Results 1  10
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17
Stable Morse Decompositions for Piecewise Constant Vector Fields on Surfaces
, 2011
"... Numerical simulations and experimental observations are inherently imprecise. Therefore, most vector fields of interest in scientific visualization are known only up to an error. In such cases, some topological features, especially those not stable enough, may be artifacts of the imprecision of the ..."
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Cited by 10 (5 self)
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Numerical simulations and experimental observations are inherently imprecise. Therefore, most vector fields of interest in scientific visualization are known only up to an error. In such cases, some topological features, especially those not stable enough, may be artifacts of the imprecision of the input. This paper introduces a technique to compute topological features of userprescribed stability with respect to perturbation of the input vector field. In order to make our approach simple and efficient, we develop our algorithms for the case of piecewise constant (PC) vector fields. Our approach is based on a supertransition graph, a common graph representation of all PC vector fields whose vector value in a mesh triangle is contained in a convex set of vectors associated with that triangle. The graph is used to compute a Morse decomposition that is coarse enough to be correct for all vector fields satisfying the constraint. Apart from computingstableMorsedecompositions, ourtechniquecanalsobeused to estimate the stability of Morse sets with respect to perturbation of the vector field or to compute topological features of continuous vector fields using the PC framework.
Simple Quad Domains for Field Aligned Mesh Parametrization
"... Figure 1: (Left) An input mesh of quads induces a cross field with an entangled graph of separatrices defining almost eight thousand domains; (center) the graph is disentangled with small distortion from the input field to obtain just twenty parametrization domains; (right) parametrization is smooth ..."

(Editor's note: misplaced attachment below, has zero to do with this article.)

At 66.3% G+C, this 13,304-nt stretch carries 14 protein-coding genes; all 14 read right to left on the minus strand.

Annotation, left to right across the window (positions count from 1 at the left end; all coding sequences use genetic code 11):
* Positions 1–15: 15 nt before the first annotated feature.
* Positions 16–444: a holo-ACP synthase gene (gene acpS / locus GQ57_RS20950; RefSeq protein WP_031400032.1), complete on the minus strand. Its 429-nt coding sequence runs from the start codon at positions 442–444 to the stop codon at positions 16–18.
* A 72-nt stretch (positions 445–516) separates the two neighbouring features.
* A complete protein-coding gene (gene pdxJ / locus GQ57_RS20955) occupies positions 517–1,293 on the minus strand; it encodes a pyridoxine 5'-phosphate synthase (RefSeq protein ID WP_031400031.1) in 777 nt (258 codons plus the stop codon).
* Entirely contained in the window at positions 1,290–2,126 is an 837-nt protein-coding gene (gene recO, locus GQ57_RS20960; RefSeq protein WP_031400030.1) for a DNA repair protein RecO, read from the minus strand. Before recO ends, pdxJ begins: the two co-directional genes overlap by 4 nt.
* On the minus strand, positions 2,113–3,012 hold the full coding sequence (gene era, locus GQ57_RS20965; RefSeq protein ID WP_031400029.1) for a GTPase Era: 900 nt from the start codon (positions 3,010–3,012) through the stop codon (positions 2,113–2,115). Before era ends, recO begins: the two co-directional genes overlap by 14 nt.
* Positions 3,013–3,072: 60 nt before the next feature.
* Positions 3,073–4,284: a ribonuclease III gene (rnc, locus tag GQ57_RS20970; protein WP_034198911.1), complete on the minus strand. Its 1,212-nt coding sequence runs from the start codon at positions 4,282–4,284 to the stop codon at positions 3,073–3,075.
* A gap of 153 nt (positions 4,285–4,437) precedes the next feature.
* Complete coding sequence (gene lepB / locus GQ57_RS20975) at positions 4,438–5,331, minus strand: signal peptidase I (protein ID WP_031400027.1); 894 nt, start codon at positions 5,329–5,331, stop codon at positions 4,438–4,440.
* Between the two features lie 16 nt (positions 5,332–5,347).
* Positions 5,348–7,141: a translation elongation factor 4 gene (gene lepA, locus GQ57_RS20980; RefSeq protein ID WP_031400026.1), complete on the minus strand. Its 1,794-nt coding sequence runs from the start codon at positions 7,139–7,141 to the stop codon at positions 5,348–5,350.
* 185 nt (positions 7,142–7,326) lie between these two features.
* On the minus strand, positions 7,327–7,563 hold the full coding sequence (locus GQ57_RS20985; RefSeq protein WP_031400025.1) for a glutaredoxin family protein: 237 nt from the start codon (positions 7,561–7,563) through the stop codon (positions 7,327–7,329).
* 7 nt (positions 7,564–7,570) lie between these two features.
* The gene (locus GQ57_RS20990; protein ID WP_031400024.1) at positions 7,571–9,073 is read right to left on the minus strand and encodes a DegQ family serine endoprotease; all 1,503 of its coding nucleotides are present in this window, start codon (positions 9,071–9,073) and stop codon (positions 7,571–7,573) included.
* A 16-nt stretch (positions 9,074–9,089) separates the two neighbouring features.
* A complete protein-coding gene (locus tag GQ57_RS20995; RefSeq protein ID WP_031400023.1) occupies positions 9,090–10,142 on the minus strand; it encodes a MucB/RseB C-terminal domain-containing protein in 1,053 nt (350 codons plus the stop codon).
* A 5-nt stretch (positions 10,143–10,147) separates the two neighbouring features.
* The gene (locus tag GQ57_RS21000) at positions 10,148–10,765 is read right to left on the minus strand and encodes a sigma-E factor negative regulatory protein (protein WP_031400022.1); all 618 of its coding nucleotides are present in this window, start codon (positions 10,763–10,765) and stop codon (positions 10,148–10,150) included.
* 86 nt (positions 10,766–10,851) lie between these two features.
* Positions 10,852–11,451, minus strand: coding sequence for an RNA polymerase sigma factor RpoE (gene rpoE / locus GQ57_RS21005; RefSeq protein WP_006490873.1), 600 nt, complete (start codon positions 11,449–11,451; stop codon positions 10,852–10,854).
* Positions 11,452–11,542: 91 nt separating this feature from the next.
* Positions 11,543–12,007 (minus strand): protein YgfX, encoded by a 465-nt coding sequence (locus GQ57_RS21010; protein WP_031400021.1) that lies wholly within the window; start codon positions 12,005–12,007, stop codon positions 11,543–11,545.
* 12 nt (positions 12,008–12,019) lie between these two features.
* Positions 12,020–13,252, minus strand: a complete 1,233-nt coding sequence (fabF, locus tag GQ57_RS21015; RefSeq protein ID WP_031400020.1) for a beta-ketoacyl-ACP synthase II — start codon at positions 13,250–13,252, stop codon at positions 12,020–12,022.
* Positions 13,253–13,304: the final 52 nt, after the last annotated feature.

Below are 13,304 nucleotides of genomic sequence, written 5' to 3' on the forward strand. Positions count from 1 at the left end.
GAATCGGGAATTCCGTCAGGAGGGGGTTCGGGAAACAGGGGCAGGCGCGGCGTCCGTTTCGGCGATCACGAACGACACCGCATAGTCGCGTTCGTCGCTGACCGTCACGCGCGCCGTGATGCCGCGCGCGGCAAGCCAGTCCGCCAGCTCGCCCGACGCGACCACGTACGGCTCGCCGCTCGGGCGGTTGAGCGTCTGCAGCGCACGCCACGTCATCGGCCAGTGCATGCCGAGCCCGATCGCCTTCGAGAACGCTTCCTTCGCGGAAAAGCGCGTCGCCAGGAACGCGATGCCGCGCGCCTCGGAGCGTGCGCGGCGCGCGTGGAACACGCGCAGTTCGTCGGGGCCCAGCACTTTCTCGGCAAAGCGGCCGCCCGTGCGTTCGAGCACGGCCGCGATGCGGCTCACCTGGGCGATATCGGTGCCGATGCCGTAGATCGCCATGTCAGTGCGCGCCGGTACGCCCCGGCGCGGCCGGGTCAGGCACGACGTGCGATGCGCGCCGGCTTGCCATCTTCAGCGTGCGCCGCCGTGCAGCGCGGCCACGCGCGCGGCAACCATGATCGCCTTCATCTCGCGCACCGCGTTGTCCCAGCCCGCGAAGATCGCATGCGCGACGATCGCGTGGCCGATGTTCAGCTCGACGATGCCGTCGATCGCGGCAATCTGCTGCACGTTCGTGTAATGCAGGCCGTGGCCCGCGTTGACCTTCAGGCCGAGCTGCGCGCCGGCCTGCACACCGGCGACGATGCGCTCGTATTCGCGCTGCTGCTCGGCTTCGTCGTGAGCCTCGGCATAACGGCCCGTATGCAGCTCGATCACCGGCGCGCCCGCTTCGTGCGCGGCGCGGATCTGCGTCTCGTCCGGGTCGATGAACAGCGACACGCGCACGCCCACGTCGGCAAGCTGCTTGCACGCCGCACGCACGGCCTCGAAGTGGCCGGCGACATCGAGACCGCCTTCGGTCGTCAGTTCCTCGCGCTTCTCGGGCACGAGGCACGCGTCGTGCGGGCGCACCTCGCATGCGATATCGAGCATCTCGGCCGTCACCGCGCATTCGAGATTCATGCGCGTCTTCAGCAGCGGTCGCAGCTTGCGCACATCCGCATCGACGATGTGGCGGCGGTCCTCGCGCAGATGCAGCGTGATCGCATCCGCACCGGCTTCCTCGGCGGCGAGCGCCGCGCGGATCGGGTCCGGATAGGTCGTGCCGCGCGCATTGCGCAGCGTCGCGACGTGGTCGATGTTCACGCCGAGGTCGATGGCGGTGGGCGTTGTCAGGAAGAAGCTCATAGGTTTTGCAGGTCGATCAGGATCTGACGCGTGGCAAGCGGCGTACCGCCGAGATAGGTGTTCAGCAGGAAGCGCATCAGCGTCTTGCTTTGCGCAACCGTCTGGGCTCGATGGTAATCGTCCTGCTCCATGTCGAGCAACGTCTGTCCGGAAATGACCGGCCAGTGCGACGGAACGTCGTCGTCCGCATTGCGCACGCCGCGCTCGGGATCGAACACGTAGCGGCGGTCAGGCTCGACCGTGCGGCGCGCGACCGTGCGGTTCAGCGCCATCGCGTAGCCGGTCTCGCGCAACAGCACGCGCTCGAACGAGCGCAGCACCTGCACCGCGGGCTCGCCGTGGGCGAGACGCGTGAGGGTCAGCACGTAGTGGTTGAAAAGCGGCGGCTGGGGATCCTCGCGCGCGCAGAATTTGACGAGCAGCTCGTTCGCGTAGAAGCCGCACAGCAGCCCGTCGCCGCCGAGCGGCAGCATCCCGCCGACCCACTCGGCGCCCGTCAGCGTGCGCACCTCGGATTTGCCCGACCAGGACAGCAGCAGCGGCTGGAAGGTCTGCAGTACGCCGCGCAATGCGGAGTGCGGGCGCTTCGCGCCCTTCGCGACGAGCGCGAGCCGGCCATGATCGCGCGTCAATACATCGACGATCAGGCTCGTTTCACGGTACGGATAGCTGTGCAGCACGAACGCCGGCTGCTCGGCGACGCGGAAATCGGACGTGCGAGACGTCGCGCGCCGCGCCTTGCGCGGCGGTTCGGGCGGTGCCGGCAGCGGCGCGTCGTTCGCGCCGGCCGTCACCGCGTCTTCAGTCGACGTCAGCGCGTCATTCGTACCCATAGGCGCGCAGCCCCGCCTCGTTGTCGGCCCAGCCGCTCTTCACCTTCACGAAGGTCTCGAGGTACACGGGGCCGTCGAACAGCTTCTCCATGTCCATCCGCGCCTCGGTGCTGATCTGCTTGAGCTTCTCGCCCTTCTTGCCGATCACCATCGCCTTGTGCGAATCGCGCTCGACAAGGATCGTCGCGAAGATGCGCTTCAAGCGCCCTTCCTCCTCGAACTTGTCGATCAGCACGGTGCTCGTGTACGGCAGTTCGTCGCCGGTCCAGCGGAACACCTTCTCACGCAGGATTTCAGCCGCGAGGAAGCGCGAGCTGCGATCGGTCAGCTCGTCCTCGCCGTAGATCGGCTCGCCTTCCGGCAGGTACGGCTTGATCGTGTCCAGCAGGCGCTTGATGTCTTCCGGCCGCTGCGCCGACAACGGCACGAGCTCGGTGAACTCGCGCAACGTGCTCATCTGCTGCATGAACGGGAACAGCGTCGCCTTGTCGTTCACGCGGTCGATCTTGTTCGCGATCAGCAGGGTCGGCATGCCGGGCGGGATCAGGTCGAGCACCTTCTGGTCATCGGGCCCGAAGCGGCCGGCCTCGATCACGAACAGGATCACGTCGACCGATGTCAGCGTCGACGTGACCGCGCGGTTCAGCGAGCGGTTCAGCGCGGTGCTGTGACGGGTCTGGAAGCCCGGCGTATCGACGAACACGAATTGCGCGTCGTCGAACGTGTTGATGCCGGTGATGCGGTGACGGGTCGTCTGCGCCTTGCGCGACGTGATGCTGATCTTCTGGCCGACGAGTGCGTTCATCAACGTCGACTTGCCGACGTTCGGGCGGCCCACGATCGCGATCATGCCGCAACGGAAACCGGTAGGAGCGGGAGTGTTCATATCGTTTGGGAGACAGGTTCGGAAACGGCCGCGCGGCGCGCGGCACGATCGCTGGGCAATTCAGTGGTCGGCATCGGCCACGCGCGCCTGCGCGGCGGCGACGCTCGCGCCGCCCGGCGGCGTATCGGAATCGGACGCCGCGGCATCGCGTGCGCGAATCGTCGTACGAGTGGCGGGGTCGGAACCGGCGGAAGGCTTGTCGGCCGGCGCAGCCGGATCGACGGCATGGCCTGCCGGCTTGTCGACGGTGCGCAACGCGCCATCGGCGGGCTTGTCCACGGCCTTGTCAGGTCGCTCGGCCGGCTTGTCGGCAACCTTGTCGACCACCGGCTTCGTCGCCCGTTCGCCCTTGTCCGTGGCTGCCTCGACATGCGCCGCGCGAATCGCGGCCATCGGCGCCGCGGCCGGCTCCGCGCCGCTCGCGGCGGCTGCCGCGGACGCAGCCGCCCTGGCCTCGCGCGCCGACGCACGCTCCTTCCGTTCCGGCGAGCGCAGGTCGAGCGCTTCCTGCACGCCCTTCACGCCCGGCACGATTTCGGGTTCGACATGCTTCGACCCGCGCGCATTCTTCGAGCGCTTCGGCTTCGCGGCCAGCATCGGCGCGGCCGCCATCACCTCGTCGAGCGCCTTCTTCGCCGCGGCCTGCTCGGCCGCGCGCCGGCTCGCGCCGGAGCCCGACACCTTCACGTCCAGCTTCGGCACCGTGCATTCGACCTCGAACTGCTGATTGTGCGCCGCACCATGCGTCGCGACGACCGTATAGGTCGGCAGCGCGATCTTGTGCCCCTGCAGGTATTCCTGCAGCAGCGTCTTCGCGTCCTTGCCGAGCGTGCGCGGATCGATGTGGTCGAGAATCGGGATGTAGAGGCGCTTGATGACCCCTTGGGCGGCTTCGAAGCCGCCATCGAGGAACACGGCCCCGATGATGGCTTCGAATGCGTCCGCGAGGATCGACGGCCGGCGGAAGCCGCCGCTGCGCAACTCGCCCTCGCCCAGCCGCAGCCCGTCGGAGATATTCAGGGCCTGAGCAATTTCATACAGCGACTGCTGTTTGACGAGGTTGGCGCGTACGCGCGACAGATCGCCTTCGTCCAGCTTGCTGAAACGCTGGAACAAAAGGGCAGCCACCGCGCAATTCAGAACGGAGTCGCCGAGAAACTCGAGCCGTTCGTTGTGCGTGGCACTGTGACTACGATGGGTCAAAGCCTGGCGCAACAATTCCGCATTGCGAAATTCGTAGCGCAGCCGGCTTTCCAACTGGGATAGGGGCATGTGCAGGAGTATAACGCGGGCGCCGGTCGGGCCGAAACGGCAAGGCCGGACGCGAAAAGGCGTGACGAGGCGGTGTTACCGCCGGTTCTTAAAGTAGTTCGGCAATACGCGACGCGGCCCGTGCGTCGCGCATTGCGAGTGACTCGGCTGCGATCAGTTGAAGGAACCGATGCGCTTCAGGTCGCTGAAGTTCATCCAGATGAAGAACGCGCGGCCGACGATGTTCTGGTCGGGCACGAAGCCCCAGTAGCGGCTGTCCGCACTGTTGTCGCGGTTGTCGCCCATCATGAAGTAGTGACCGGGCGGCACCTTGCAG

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Cited by 7 (4 self)
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Figure 1: (Left) An input mesh of quads induces a cross field with an entangled graph of separatrices defining almost eight thousand domains; (center) the graph is disentangled with small distortion from the input field to obtain just twenty parametrization domains; (right) parametrization is smoothed to make it conformal; an example of remeshing from the parametrization. We present a method for the global parametrization of meshes that preserves alignment to a cross field in input while obtaining a parametric domain made of few coarse axisaligned rectangular patches, which form an abstract base complex without Tjunctions. The method is based on the topological simplification of the cross field in input, followed by global smoothing.
Edge maps: Representing flow with bounded error
 In Proceedings of IEEE Pacific Visualization Symposium 2011
, 2011
"... Figure 1: Edge maps enable new views of vector field stability, illustrated with a vector field on this wavy surface. Top row (middle right): A visualization of some colored regions where flow shares the same source (green spheres) and sink (red spheres) is augmented to show how these regions overla ..."
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Cited by 6 (1 self)
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Figure 1: Edge maps enable new views of vector field stability, illustrated with a vector field on this wavy surface. Top row (middle right): A visualization of some colored regions where flow shares the same source (green spheres) and sink (red spheres) is augmented to show how these regions overlap when error is introduced. Bottom row (middle right): Streamwaves (colored green to red as they grow) show the advection of a single particle. In the presence of error, waves can widen and narrow, and bifurcate or merge. Robust analysis of vector fields has been established as an important tool for deriving insights from the complex systems these fields model. Many analysis techniques rely on computing streamlines, a task often hampered by numerical instabilities. Approaches that ignore the resulting errors can lead to inconsistencies that may produce unreliable visualizations and ultimately prevent indepth analysis. We propose a new representation for vector fields on surfaces that replaces numerical integration through triangles with linear maps defined on its boundary. This representation, called edge maps, is equivalent to computing all possible streamlines at a user
Evenly spaced streamlines for surfaces: An imagebased approach
 Computer Graphics Forum
"... We introduce a novel, automatic streamline seeding algorithm for vector fields defined on surfaces in 3D space. The algorithm generates evenly spaced streamlines fast, simply and efficiently for any general surfacebased vector field. It is general because it handles large, complex, unstructured, ad ..."
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Cited by 6 (0 self)